I wanted to highlight the 15 Percent Pledge. As a reminder, it was founded by designer and founder Aurora James in the wake of George Floyd’s killing. Companies which join the Pledge commit to dedicating 15% of their shelf space to black owned companies.
Many retailers have signed the pledge. Sephora was the first to sign, and others quickly followed, such as Macy’s, Bloomingdale’s, Bluemercury or Gap to just name a few. Sephora is also extending its commitment to help overlooked brands reach long-term growth, by including 8 new BiPOc-owned brands to its start-up accelerator program. Another recent initiative came from Stitch Fix which partnered with Harlem’s Fashion Row to create a grant program last year to support five Black-owned brands via mentorship and wholesale orders from Stitch Fix. Ulta will invest $20 million dollars in media spend to create more personal connections with LatinX, Black and other communities, as well as commit to carry more black-owned brands.
These are just a few examples among countless other measures put in place by companies, showing that they are putting money behind making things right, but as the New York Times article shows, there is still a long way to go.
This segment would not be complete without mentioning the strong rise in racial crimes against the Asian American Pacific Islander community. The nonprofit organization “Stop AAPI Hate” has been very active on this front and many brands or groups are supporting this cause.
4. The French resale platform Vestiaire Collective announced this week a 178 million euro financing round, valuing the company at over a billion euro and making it the 11th French Unicorn. The pool of investors include Kering, which took a 5% stake, as well as Tiger Global or Eurazeo.
As a reminder, the resale market is booming and expected to reach 60 billion dollars by 2025. Just like many other online platforms, vestiaire collective’s business accelerated throughout the pandemic and they actually reported that transactions on their websites doubled in 2020.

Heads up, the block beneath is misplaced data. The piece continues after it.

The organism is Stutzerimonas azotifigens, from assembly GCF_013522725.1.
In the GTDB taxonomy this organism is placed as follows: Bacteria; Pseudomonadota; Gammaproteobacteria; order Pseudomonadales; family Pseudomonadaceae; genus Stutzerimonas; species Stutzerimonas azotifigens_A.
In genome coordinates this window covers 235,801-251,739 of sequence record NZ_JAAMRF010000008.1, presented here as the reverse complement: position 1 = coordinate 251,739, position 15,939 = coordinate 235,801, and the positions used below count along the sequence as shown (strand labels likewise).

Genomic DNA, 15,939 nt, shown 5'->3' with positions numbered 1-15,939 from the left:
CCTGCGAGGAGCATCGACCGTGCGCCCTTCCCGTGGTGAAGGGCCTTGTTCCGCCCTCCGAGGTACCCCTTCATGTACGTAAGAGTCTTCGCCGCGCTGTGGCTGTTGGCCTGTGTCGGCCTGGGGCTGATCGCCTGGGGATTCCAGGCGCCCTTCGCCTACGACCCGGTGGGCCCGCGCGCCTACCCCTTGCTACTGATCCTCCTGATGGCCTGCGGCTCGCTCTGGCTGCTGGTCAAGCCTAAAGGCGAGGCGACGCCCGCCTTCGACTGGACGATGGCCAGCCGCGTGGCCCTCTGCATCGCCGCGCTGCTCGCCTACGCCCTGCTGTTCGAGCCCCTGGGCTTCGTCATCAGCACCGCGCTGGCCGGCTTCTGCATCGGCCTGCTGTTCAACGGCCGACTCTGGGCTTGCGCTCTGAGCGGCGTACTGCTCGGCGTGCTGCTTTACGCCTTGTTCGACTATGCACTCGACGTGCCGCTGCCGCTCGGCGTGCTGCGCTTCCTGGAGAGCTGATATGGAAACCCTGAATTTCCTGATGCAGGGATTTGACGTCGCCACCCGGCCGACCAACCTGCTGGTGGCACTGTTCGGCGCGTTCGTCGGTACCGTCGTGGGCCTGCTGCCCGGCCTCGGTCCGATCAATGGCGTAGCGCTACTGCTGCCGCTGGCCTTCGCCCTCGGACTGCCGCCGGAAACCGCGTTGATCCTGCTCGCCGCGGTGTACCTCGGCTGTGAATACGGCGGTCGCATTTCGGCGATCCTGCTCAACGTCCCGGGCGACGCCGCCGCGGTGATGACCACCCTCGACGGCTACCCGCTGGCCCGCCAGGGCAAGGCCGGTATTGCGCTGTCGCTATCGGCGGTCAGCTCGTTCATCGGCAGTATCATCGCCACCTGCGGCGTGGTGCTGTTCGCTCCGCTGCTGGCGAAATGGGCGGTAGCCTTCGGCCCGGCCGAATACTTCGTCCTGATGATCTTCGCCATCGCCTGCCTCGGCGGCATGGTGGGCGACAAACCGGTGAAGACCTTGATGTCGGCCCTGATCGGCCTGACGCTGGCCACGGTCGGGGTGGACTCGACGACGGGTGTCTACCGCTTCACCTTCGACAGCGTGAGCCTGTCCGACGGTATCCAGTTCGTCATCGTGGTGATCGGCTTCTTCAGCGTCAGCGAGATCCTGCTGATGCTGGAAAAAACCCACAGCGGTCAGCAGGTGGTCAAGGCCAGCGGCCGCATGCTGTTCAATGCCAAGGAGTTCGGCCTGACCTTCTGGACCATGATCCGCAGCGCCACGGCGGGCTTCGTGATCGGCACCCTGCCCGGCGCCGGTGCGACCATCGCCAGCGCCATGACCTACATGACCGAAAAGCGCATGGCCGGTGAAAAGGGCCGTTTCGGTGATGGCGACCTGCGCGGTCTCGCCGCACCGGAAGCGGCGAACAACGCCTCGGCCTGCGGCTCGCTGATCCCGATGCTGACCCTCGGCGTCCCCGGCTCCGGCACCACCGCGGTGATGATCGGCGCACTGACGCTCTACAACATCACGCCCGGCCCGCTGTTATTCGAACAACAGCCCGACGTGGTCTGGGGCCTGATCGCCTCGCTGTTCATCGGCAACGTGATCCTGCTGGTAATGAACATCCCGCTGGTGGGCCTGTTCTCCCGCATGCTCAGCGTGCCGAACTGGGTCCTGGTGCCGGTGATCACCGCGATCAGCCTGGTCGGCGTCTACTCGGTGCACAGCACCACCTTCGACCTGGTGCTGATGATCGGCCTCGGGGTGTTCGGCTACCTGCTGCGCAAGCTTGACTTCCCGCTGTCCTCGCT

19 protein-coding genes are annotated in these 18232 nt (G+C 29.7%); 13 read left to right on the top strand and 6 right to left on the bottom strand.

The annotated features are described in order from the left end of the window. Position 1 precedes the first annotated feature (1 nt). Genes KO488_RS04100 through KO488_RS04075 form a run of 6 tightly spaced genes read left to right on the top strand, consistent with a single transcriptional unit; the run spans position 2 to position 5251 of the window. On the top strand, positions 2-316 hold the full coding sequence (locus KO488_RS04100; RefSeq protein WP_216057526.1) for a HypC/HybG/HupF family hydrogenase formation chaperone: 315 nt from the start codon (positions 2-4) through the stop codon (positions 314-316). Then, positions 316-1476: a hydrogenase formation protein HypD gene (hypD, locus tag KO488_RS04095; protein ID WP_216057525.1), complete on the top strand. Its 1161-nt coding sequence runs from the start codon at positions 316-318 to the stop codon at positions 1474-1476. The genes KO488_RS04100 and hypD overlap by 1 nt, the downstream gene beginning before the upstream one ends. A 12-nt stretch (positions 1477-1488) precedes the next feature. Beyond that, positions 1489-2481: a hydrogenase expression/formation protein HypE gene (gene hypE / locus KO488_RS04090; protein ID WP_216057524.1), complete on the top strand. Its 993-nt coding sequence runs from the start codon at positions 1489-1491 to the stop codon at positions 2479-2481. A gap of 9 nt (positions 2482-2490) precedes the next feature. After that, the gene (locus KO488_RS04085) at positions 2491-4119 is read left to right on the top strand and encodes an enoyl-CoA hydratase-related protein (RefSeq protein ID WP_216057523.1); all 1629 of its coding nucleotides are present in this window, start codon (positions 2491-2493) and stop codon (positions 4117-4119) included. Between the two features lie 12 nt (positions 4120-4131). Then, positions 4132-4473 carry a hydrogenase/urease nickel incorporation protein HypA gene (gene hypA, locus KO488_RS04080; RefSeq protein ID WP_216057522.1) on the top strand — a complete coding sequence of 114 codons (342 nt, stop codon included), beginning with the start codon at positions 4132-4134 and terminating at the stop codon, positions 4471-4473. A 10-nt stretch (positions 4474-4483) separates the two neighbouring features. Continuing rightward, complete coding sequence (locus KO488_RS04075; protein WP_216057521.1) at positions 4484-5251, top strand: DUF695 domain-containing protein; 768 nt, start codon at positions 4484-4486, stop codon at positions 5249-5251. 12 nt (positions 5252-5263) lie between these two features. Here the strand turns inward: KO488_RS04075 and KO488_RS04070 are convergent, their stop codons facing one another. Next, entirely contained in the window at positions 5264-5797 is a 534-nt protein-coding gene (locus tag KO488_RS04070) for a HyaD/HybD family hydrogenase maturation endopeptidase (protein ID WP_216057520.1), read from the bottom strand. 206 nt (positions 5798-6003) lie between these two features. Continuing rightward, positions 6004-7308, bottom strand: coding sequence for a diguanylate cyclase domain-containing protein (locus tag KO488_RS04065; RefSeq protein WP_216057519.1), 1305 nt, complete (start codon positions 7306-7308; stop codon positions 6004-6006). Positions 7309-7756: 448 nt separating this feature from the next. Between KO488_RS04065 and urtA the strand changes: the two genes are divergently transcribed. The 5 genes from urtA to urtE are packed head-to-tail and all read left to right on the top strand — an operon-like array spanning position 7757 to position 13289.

Luxury brands are starting to tap into the second-hand economy after ignoring it for years. This economy is built on the brand’s equity and it is only natural that they’d want to capture their share of that market. It also presents an opportunity to capture a certain clientele, which can remain within the brand’s eco-system and ultimately be converted to first-hand product purchases.
5. Ralph Lauren launched a rental subscription service. Called “The Lauren look”, the service costs $125 per month and allows users to rent looks from the most recent Ralph Lauren collection. Products can either be returned to receive new garments, or purchased at a special members price. Users can also receive styling tips from Ralph Lauren’s in-house experts.
Once a piece of clothing has reached its rental capacity, it will be donated to Donating Good, a non-profit organisation which provides clothes to families in need.
Along similar lines, DVF announced this week that it would be shutting down its rental service, formerly called DVF Link. Without giving an explanation for this decision, DVF’s execs mentioned that the brand still has a large presence on Rent The Runway.
4. First of all, L’Oreal expanded its mandate to develop eco-friendly products by adopting a “green sciences” approach to research and innovation. It will also increase transparency around formula ingredients. By 2030, the French beauty giant committed to have 95% of its ingredients coming from renewable plant sources, minerals or circular processes.